By SJA Jafri + Bureau Report
MELBOURNE: Australian rulers have once again proved that they are only the world’s worst regime but also deal nastiest with citizens and try to be smart unnecessary like they have been indulging in irrelevant matters and non-concerned issues since a long, sources and victims told PMI.
Police have arrested 102 protesters for gathering in Melbourne’s CBD, as large anti-vaccine and anti-lockdown rallies failed to materialize on Thursday.
However, a community clinic and a city vaccination centre were forced to close, with co-health saying in recent days its workers had been spat on, had liquid hurled on them and been heckled by the mob.
On Thursday evening, Victoria Police said the arrests were for breaches of state lockdown rules, as well as other outstanding warrants.
The ABC understands one protester who attended Wednesday’s gathering at the Shrine of Remembrance is now in hospital with COVID-19.
There was a large police presence in the city on Thursday; however, the streets remained quiet and largely calm, with few protesters congregating in groups.
Some protesters, using encrypted messaging apps, had discussed staging rallies at city vaccination hubs but were unable to amass numbers like earlier in the week.
While have some vowed to rally “every day” until lockdowns are lifted, Victoria Police again warned them to stay home and comply with Chief Health Officer’s regulations.
Authorities are investigating a video on social media depicting a violent arrest at Flinders Street Station.
A Victoria Police officer is seen in the video approaching a man from behind and violently tackling him to the ground before arresting him.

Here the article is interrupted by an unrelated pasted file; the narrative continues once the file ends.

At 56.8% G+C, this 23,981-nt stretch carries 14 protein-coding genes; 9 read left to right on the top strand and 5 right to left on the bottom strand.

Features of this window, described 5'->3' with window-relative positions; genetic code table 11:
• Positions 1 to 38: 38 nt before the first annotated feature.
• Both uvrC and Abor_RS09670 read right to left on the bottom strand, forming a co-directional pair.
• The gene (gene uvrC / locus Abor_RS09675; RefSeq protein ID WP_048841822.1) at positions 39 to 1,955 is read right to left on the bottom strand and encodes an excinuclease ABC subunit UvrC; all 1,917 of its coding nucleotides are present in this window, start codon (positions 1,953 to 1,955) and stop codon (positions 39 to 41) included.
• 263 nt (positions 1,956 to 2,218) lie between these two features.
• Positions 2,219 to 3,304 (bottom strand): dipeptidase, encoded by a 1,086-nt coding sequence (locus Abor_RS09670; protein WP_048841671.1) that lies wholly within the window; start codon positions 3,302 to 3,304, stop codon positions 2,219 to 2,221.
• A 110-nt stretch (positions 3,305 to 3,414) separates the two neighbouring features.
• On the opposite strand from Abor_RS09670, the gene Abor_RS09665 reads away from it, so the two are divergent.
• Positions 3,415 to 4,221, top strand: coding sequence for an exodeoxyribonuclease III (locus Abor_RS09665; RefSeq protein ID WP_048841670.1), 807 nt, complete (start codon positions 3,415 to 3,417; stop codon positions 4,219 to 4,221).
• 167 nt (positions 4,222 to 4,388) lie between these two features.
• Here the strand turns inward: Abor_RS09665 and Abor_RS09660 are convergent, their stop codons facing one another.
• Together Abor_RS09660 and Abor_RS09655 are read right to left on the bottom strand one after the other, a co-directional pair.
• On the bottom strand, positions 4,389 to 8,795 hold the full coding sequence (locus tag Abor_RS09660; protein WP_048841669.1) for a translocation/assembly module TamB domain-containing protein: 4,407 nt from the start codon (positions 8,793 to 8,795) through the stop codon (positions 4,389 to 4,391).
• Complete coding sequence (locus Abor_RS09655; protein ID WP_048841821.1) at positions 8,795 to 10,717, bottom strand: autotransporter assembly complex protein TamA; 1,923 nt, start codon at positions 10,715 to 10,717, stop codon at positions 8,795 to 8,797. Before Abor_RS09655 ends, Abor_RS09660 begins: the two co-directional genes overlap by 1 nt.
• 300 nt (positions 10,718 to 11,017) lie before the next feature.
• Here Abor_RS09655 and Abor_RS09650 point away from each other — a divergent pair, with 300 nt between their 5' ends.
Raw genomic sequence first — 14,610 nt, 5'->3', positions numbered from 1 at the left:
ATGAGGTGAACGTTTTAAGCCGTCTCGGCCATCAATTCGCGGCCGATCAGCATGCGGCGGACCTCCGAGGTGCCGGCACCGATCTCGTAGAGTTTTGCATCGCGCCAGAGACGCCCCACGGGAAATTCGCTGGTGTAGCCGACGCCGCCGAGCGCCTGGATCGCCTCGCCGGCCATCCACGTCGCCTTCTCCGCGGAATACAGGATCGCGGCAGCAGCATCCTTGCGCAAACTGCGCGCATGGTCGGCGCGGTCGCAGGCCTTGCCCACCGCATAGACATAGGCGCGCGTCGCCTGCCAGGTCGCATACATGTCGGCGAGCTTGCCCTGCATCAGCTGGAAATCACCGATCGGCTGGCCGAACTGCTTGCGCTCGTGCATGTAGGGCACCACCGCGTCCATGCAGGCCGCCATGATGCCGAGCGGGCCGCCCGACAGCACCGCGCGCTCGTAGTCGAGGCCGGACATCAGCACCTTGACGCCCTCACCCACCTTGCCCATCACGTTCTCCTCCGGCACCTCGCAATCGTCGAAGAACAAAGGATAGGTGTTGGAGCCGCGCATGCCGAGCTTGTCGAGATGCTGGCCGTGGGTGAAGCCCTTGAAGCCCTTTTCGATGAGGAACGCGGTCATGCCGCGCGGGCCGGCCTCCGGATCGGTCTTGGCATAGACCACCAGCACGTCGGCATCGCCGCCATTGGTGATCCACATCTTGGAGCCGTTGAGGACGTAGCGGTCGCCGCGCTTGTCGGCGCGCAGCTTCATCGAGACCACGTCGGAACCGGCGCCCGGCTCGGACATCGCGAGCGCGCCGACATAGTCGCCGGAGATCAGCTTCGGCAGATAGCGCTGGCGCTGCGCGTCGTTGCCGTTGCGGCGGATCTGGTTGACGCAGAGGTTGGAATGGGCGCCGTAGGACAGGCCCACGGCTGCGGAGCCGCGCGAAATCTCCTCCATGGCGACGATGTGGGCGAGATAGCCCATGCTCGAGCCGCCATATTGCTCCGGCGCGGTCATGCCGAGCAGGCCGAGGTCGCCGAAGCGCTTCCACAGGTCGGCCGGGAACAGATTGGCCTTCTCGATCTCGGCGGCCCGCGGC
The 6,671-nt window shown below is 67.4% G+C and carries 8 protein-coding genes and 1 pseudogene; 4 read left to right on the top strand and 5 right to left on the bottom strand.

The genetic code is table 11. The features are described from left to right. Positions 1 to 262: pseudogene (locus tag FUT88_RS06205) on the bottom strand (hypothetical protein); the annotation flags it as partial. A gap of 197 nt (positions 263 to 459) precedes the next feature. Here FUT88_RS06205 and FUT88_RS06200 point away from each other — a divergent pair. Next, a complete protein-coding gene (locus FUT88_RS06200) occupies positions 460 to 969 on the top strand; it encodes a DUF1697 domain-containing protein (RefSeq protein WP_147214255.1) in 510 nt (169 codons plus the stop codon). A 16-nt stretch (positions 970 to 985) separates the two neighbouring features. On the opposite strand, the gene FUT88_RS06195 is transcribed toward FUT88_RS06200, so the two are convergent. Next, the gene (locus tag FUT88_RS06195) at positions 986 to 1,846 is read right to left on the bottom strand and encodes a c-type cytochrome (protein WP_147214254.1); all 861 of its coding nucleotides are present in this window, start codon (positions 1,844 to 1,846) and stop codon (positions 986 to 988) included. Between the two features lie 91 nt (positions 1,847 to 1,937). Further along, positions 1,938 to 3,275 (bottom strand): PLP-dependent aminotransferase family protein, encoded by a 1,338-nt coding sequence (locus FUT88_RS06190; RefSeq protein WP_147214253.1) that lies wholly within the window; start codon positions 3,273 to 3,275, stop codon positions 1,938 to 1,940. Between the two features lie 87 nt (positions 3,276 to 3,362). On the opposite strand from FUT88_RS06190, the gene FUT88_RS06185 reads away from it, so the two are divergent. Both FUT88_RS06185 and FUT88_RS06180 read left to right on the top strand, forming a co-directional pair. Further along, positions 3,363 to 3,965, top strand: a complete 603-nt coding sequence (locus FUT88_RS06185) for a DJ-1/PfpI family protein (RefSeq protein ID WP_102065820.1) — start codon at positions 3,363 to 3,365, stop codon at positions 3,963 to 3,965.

Chief Commissioner of Victoria Police Shane Patton today confirmed on 3AW that police are reviewing the footage.
“We’ll investigate that. I don’t know what the full circumstances are. There’s always context to everything,” Commissioner Patton said.
Anyone who witnessed the incident, including the person who took the footage and the person depicted in the vision, are urged to contact Crime Stoppers on 1800 333 000.
‘Disgraceful behavior’ condemned
Co-health chief executive Nicole Bartholomeusz said clinic several staff had been physically and verbally abused in the city while on their way to work, and “targeted because they were wearing their co-health identification”.
“It’s really sad in this day and age that staff have to remove a lanyard, remove a name badge or not wear their co-health uniform to protect themselves.”
Ms Bartholomeusz said that while staff was physically “OK”, they were also shaken and distressed by the abuse.
The Melbourne Town Hall vaccination centre and a drop-in health clinic for people experiencing homelessness opposite Queen Victoria Market have shut for at least four days, in order to protect staff and patients.
“This means people experiencing homelessness can no longer access vital services and supports at Central City and at least 200 people per day will no longer be able to access the vaccine from the Melbourne Town Hall,” Ms Bartholomeusz said.
“Let us get on with the work that we need to do. There are so many people seeking a vaccination, let us do that work to the best that we can.”
Premier Daniel Andrews said co-health was providing vaccines to the state’s most vulnerable people.
“Those staff has been treated appallingly,” he said.
About 100 police had gathered at the offices of the Construction, Forestry, Maritime, Mining and Energy Union (CFMEU) on Thursday morning, with one person seen arrested.